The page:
Photo by Lisa Kaplan Gordon

Are You Making These 5 Rookie Gardener Mistakes?

Unless you're Martha Stewart, you weren't born knowing how to grow a vegetable garden. Even experienced gardeners can make these rookie mistakes. 1. Plant too late: For every thing there is a season, and for every vegetable an optimal time to plant. Lettuce likes cool temperatures and will just laugh at you if you plant in the dog days of summer. Tomatoes like long, hot days, and will fail to thrive if you plant too early. To find out when's the best time to sow seeds or transplant seedlings, Read more [...]
Deadhead spent blooms, and your plants will look happier and healthier. Photo by Lisa Kaplan Gordon

Deadhead Your Plants – They’ll Love You For It

Pruning spent flowers seems a little ungrateful: You grew well, looked gorgeous, now off with your heads! But "deadheading" spent blossoms makes plants happier, healthier and more able to provide a second and third show each season. Deadheading is a dramatic term for cutting or pinching off dead blossoms. This helps plants and gardens by: Directing energy to new growth, not seed heads, pods and capsules. Preventing large blooms from becoming an untidy mess when pedals drop. Creating Read more [...]
Photo by Serene Vannoy

Greek Salad: Great Way To Use All Your Garden Vegetables

  Just about now you've got bushels of garden veggies – tomatoes, cukes, onions-- all dying to be eaten. One of my favorite ways to put all those vegetables to good use is to turn them into a Greek salad. Also known as a summer salad, a traditional Greek salad usually combines tomato chucks, sliced red onions, and cucumbers with squares of feta cheese and Kalamata olives. Sprinkle with salt, pepper and oregano, and dress with olive oil. But the Greek salad has many personalities. Read more [...]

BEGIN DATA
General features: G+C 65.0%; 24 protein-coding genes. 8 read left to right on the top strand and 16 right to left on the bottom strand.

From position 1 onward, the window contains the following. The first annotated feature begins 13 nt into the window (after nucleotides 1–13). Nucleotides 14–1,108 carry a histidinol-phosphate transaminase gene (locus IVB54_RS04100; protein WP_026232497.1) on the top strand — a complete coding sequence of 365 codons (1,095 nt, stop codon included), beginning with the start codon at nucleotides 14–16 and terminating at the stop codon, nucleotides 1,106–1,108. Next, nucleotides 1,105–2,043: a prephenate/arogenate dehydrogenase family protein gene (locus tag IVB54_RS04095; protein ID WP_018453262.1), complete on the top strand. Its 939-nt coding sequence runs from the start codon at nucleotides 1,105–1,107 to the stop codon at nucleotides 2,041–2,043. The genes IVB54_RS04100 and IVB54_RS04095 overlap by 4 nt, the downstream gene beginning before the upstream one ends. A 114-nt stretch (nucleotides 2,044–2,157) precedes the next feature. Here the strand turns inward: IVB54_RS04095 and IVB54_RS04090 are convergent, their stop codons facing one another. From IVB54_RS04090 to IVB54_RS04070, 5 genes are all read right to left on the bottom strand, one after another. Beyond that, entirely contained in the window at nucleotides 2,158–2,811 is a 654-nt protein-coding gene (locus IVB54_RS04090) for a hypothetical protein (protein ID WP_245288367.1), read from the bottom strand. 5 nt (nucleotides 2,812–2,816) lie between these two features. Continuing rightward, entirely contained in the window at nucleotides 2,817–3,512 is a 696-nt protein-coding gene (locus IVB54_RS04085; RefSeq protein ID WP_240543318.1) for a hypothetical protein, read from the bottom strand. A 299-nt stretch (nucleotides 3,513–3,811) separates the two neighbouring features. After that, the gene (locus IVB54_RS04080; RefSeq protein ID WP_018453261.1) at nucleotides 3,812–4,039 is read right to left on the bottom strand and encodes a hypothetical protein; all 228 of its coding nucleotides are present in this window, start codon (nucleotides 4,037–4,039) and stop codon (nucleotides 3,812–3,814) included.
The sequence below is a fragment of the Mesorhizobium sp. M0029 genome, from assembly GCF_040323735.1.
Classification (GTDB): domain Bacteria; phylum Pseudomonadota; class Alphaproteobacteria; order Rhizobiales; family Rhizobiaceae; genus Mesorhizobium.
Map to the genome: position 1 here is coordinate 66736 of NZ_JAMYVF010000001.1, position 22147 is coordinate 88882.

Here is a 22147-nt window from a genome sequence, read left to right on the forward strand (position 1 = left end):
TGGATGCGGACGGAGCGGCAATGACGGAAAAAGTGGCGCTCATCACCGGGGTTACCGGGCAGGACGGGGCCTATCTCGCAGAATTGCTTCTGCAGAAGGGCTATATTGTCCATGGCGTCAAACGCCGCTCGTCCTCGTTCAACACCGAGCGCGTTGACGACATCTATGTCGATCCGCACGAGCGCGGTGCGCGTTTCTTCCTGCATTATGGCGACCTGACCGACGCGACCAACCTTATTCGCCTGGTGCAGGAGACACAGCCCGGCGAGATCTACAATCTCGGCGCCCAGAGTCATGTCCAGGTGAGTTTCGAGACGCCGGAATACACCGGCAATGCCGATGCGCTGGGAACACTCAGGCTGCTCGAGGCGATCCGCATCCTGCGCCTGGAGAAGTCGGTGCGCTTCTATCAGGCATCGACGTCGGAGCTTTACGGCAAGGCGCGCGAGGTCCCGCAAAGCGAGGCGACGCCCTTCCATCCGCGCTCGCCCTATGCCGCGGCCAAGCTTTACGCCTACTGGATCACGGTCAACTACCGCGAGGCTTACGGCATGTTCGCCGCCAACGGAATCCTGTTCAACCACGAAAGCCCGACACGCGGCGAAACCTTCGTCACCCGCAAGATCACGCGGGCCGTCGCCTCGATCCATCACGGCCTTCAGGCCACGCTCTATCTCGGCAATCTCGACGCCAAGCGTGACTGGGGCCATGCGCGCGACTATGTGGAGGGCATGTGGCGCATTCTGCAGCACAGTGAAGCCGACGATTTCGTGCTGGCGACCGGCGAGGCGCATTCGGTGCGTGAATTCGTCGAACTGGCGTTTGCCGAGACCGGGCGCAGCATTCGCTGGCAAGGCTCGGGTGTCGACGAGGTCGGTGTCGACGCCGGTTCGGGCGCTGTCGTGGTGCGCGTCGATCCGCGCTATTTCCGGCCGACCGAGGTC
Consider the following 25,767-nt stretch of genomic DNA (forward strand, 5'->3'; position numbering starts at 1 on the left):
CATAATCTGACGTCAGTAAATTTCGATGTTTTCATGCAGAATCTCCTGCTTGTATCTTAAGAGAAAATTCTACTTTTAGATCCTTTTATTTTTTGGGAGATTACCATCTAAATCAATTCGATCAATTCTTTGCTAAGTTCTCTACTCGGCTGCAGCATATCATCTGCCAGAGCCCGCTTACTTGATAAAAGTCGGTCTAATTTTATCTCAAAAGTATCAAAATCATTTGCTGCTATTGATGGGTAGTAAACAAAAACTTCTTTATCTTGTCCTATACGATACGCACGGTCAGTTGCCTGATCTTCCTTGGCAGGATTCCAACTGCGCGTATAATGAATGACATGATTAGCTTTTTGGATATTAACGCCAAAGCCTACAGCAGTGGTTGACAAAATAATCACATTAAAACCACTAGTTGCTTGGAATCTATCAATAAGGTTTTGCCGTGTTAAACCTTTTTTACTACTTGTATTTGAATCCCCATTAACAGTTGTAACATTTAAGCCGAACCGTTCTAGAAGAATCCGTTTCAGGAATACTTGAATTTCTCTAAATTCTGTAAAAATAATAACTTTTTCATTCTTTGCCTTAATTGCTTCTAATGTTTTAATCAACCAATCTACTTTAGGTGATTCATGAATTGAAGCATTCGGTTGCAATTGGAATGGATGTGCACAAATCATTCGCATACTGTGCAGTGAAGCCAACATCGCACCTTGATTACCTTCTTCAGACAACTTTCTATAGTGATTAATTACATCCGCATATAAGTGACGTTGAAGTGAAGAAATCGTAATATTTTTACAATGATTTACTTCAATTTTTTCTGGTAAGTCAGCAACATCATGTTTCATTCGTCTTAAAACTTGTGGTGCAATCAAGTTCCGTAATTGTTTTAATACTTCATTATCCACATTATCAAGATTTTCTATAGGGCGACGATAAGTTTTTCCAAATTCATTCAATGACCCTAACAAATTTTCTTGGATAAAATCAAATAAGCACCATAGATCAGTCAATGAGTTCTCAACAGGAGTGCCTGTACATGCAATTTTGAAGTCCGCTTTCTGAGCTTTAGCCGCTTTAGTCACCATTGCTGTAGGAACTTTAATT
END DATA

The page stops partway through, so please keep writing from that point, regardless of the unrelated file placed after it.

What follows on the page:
Grow plants in straw. Photo by Ruth Temple

Alternative Gardens for Land-Poor Growers

Even if you don't have land to spare, you can still grow an alternative garden that yields pounds of vegetables every year. All you need is some kind of container; soil that you either dig from your yard, buy, rent, or grow, and seeds or seedlings. Here are alternative gardens for the land-challenged. Container Gardens You'd be amazed how much you can grow in large clay or plastic pots on a sunny patio or balcony, or even in an old wheelbarrow, where I grow a salad garden. I make Read more [...]
I love you, too, strawberry. Photo by Lisa Kaplan Gordon

Plant a Garden to Fight Depression, Stress

Gardening is my antidepressant. When I'm feeling stressed, I take my frustration out on weeds, yanking, pulling, and lopping off their seed-filled heads. If I'm feeling down, I run my hands through my garden's rich soil, smell my fragrant roses, present myself with a nosegay of lavender, salvia, dahlia and lilies. I feel better right away. Turns out I'm not the only one whose mood is lifted after working in a garden. A Norway study of clinically depressed patients found that "therapeutic Read more [...]